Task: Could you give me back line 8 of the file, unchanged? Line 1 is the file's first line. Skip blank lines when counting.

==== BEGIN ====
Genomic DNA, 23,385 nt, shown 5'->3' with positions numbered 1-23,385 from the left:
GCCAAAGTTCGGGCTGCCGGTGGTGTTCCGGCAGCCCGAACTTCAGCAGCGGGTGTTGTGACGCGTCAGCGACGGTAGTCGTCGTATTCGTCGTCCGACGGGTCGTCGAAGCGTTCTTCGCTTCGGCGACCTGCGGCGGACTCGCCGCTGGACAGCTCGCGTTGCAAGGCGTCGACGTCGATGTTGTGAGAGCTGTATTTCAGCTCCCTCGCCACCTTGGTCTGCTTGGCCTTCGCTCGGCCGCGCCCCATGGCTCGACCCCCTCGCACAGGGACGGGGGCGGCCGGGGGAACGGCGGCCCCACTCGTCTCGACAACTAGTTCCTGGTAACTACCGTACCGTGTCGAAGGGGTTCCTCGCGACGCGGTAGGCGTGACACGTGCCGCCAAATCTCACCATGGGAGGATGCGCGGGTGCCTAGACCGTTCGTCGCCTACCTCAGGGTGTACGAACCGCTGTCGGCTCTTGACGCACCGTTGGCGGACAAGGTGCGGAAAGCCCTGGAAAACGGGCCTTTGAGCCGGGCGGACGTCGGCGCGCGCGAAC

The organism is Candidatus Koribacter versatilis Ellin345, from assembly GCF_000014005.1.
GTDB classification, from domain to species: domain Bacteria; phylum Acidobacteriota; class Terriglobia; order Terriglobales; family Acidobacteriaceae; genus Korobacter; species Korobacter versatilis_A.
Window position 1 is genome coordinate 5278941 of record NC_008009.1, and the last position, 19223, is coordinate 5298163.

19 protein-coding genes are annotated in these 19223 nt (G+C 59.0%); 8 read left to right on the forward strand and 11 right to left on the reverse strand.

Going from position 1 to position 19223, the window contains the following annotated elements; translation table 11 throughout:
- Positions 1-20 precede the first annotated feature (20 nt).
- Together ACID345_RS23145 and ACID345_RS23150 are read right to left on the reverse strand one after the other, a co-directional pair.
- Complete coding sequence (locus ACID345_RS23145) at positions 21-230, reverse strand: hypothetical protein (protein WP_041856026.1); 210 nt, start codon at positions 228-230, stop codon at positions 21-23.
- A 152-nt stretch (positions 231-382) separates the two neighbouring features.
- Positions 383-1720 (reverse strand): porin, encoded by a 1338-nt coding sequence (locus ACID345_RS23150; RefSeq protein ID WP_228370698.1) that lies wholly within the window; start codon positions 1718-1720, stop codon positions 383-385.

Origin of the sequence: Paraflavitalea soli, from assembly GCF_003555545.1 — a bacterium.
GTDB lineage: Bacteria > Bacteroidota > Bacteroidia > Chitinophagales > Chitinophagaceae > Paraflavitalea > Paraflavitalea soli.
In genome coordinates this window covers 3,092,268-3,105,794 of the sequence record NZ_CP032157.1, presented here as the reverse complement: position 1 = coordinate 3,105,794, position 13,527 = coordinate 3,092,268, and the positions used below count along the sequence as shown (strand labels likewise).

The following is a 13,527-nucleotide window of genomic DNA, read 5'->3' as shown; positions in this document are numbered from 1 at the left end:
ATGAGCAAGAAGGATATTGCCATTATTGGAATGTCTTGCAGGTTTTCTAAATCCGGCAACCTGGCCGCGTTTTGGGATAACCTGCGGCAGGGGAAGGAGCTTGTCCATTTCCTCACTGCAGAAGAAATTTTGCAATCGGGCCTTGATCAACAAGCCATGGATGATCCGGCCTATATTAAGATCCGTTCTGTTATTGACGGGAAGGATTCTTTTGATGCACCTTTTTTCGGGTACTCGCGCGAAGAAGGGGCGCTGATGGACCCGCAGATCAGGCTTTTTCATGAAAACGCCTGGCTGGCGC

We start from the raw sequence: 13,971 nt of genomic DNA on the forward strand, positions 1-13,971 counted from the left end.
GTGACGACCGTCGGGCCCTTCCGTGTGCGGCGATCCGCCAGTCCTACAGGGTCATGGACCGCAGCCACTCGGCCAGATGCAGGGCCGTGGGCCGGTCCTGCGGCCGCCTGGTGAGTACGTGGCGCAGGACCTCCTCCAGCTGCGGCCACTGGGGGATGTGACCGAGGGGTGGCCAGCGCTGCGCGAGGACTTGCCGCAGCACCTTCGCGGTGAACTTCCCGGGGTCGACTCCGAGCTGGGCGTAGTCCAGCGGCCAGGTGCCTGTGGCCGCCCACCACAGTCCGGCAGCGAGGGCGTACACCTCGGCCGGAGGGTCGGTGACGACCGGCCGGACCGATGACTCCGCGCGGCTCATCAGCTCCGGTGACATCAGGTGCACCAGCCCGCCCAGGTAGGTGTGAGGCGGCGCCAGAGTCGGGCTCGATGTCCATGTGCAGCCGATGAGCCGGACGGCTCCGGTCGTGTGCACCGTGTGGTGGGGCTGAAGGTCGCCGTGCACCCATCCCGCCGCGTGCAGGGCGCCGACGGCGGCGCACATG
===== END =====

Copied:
- Positions 1-20 precede the first annotated feature (20 nt).